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#12 CES2005

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Posted 20 January 2018 - 08:48 AM

The regulations already exist. I think the/a trouble is that CPS is not an organisation people have faith will respond appropriately.

 

I second that.



#13 Mbelle

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Posted 20 January 2018 - 11:00 AM

I don't know what can keep children safe.  It is heartbreaking.  I know of times when there were no safeguards such as my grandfather being taken out of school at 11 years old, right after 5th grade and being given to a big farmer to work so the family could live in a house on his property.  Everyone knew about it and nothing was done.  He is still alive, so this wasn't that long ago.  These days I know about people who are divorced and the over regulated stupid courts insist that the kids go to dead beat father who is terrible and everyone knows about it and it still happens.  I know of a child who said at school that her mother had yelled at her and the teacher called CPS and and the poor family had to go through a ridiculous ordeal.  Did the school keep the child safe?  I honestly don't know what the answer is.  Because all these scenarios are abusive and cruel with or without regulations.  It's a beast of a problem.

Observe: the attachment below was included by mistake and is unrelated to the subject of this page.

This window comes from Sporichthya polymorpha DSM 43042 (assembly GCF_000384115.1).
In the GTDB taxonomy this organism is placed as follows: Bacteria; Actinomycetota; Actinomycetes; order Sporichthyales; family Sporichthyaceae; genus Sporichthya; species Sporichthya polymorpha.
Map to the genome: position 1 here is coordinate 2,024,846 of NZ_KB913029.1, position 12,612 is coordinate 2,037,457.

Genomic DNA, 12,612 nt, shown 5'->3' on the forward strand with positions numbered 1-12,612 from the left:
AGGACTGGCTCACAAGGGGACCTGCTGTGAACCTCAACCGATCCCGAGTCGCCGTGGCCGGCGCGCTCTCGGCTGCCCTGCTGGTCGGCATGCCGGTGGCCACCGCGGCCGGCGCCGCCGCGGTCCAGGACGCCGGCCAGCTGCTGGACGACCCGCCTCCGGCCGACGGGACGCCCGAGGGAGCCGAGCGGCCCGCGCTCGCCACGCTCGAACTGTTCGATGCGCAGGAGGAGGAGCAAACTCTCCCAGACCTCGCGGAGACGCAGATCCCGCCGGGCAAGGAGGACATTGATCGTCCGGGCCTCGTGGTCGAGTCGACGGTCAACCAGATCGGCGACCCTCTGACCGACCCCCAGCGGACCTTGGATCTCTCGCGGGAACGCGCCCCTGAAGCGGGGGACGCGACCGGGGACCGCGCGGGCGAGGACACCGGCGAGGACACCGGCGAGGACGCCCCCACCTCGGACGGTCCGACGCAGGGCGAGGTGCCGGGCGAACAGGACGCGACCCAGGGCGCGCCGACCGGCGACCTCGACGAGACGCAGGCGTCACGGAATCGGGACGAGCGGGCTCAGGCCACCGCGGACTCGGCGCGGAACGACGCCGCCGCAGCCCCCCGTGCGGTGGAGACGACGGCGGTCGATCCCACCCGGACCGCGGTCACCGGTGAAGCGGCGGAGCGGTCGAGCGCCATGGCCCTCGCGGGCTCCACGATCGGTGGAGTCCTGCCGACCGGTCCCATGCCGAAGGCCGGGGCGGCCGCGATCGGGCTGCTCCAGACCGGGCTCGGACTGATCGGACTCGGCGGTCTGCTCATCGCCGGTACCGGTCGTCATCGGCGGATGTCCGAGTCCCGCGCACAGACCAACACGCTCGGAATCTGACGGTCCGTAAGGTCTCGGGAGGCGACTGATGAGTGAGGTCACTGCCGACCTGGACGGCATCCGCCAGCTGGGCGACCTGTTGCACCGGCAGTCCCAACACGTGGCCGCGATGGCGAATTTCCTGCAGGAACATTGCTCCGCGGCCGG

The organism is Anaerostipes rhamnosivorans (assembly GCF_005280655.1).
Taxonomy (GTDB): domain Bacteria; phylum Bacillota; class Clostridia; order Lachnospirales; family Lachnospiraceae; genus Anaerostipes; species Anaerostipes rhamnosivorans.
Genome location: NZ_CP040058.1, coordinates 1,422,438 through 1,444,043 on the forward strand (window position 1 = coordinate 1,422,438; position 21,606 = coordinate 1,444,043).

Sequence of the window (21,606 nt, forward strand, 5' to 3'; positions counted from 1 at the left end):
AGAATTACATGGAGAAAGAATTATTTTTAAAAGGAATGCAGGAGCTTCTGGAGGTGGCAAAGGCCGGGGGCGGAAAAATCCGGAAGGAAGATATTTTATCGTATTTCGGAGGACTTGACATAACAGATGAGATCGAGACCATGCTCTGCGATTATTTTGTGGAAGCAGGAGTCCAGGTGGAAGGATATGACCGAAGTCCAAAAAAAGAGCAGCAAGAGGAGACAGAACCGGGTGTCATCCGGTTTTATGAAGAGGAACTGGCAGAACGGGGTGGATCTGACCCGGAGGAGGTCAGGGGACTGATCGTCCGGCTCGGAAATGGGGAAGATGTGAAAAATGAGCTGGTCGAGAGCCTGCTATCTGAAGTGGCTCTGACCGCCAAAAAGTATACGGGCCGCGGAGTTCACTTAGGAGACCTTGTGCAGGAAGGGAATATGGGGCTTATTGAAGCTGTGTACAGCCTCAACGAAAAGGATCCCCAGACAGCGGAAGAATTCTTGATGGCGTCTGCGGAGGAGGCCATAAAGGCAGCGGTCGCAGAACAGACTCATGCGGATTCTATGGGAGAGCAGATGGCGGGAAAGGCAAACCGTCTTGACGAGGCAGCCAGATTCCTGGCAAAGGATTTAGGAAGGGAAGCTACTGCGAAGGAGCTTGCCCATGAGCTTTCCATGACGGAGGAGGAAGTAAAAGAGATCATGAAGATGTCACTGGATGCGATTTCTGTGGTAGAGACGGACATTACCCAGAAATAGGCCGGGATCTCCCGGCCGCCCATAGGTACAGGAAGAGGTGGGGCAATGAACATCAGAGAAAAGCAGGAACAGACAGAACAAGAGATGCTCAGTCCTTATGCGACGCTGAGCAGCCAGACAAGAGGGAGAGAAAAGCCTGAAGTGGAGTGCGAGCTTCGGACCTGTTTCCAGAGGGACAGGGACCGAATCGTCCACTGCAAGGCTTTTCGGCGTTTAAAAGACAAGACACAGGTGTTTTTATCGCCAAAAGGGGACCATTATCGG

#14 Entropymama

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Posted 20 January 2018 - 11:17 AM

Somehow it seems that CPS has both too much and too little power. Too much, as in they can investigate anyone for anything, causing normal, healthy families to panic and have their reputations tarnished. As an example - I had a neighbor, years ago, who's kindergarten aged son told a neighbor kid that boys had (boy parts) and girls had (girl parts) using their anatomically correct names. Neighbor child's mother freaked out and called CPS and they came and did an investigation. Insane. The family was terrified that their kids would be taken away, curtailed their activities, lived in a state of panic for some time. Annual checks continued for a couple of years, but we've lost touch so I'm not sure what ever happened. 

 

On the other hand, we see case after case of children who are horribly abused and sometimes die, even though CPS was involved and had been investigating. 

 

The whole system seems broken. 


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#15 TechWife

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Posted 20 January 2018 - 11:39 AM

Our culture has to decide that it values children and sees them of worthy of protecting. Until then, no number of laws and regulations will truly project everyone. If we decide that, then there would be no issue putting the money on the table to make sure that there are adequate resources to provide for families that are in various stressful situations. We need to stop demonizing people who need financial assistance and seeing them as "less than" those who do not. In other words, we need to value people, period. 

 

What do adequate resources look like? Food. Safe shelter. Clothing. Medical care. Mental health care. Education. Transportation. Community.